Friday marks the 40th anniversary of the implementation of a court ordered desegregation of the city’s schools. The so-called busing crisis was an ugly tumult that typified a city divided by race; there were protests, riots and violence in the streets and in the schools.
The fallout from Judge W. Arthur Garrity’s decision cemented Boston’s reputation as a racist city. Its legacy is still a matter of debate.
Ray Flynn, the former Boston mayor who was a Southie state rep at the time, says while Garrity’s decision was the right one, the implementation of the court order was a disaster.
“The real story that’s never been told is that this had no positive influence on improving the quality of education for all of Boston’s children,” he said. “It did nothing to educate children or prepare them for a more promising future. The children and parents suffered.”
Kevin Peterson, a senior fellow at UMass Boston’s Center for Collaborative Leadership, has a decidedly different take. He says the takeaway has been positive; Boston has become less divided since 1974, in no small part due to the forced desegregation.
“The legacy, 40 years later, is positive,” he said. “There were extreme growing pains in the city, beyond which we matured and learned lessons. I think we’re more united now than we’ve ever been before.”
While acknowledging the initial years of desegregation were ugly and painful for thousands, Peterson said the busing was unavoidable and “extremely instrument in terms of initiating a new era in Boston, which had been terribly separated by race.”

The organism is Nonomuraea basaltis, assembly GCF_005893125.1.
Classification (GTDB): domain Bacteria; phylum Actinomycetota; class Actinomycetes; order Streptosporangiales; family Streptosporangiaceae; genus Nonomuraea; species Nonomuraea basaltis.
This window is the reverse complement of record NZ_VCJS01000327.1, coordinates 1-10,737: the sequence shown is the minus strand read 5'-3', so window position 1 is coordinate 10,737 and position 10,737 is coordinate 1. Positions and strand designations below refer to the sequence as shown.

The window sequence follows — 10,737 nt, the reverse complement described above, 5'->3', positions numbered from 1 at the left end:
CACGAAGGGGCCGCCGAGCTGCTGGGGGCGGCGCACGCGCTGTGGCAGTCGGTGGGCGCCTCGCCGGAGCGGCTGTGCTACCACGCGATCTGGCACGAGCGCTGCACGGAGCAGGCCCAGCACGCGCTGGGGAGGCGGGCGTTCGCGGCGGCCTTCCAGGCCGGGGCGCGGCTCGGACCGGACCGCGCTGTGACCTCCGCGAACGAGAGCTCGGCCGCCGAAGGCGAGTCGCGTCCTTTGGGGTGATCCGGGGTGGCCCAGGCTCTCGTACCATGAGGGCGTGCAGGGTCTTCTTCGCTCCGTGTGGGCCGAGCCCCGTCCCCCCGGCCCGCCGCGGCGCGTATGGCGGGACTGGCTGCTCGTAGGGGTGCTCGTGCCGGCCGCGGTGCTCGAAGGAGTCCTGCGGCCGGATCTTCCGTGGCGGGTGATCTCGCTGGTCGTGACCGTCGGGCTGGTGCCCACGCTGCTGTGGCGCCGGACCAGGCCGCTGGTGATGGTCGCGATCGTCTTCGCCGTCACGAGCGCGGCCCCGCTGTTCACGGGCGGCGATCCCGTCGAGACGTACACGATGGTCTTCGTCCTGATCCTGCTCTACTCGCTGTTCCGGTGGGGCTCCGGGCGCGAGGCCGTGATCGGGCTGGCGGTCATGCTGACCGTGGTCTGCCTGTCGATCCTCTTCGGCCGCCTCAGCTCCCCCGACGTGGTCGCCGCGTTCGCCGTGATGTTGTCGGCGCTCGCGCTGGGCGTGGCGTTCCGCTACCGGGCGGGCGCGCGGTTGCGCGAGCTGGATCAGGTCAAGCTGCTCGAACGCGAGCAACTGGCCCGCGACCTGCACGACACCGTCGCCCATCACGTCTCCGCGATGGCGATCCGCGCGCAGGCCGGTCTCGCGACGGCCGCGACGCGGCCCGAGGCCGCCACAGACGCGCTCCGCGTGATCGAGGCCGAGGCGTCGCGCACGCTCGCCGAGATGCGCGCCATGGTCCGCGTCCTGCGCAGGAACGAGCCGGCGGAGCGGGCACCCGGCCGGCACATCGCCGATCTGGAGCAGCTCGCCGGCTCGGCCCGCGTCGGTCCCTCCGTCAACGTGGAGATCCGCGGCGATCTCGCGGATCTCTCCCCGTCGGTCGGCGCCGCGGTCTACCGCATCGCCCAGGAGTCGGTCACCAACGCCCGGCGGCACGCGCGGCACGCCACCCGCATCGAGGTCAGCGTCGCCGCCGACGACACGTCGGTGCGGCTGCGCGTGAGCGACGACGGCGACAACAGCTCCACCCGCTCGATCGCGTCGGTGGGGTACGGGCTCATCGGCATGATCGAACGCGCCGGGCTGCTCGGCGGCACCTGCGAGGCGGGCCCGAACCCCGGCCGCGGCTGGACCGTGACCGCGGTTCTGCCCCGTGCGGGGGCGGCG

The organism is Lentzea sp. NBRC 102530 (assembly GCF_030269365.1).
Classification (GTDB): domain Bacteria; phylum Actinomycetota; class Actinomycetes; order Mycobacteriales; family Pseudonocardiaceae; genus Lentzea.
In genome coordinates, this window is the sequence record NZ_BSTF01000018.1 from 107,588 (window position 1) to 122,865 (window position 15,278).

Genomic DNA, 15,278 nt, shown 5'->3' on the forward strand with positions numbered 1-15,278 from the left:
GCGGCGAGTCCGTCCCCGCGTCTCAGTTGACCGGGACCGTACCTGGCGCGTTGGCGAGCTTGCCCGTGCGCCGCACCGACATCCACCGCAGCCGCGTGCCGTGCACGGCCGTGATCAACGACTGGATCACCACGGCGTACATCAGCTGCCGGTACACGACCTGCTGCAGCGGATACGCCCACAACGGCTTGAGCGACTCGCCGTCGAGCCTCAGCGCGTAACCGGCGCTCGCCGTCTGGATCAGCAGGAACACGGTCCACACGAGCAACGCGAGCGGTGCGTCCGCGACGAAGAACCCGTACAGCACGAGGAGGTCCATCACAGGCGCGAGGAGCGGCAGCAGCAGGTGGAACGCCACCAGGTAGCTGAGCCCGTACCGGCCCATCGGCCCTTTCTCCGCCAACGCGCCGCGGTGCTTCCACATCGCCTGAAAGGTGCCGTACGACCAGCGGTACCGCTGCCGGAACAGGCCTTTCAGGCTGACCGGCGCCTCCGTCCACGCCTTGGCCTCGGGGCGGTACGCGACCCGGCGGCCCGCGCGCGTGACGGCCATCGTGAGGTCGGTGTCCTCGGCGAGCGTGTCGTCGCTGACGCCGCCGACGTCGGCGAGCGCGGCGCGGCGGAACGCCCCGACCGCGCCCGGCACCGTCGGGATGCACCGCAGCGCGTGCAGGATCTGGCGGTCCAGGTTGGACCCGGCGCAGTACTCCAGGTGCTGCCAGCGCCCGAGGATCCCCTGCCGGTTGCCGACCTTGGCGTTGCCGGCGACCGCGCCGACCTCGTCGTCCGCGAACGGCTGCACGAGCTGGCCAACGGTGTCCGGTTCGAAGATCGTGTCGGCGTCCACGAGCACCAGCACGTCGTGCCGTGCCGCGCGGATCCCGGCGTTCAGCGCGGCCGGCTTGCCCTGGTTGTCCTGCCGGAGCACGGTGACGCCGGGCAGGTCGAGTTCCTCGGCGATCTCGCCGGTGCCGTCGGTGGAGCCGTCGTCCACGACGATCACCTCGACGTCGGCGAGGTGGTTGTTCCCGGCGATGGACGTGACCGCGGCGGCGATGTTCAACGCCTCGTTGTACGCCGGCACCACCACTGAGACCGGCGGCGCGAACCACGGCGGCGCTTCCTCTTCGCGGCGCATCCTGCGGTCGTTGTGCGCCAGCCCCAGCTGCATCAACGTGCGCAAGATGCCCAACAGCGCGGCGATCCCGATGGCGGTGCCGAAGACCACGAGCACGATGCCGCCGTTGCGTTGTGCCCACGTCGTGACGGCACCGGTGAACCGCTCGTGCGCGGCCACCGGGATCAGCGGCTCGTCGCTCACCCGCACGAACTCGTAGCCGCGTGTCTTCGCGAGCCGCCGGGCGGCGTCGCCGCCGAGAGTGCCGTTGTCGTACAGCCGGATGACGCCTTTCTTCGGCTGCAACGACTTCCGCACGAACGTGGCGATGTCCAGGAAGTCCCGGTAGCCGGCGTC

Should anything have been done differently?
“Emphatically, no,” said Peterson. “I think Judge Garrity’s decision to push the issue around racial integration was one of the wisest judicial decisions in the country. Boston stood as an example of northern racial segregation. It was a wise but painful decision.”
Flynn said there should have been more communication with parents before the implementation of the forced busing as well as a significant injection of government cash to improve the city’s school curriculum and infrastructure. Those things, said Flynn, could have eased tensions.
“You’re getting married, you meet the bride’s family beforehand,” said Flynn. “You don’t show up the day of the wedding and nobody knows each other.”
He added, “It was very a divided time and nothing else works if you have a racially divided city. Public transportation doesn’t work, education doesn’t work, (after school) sports programs don’t work, nothing works. Boston gradually came together.”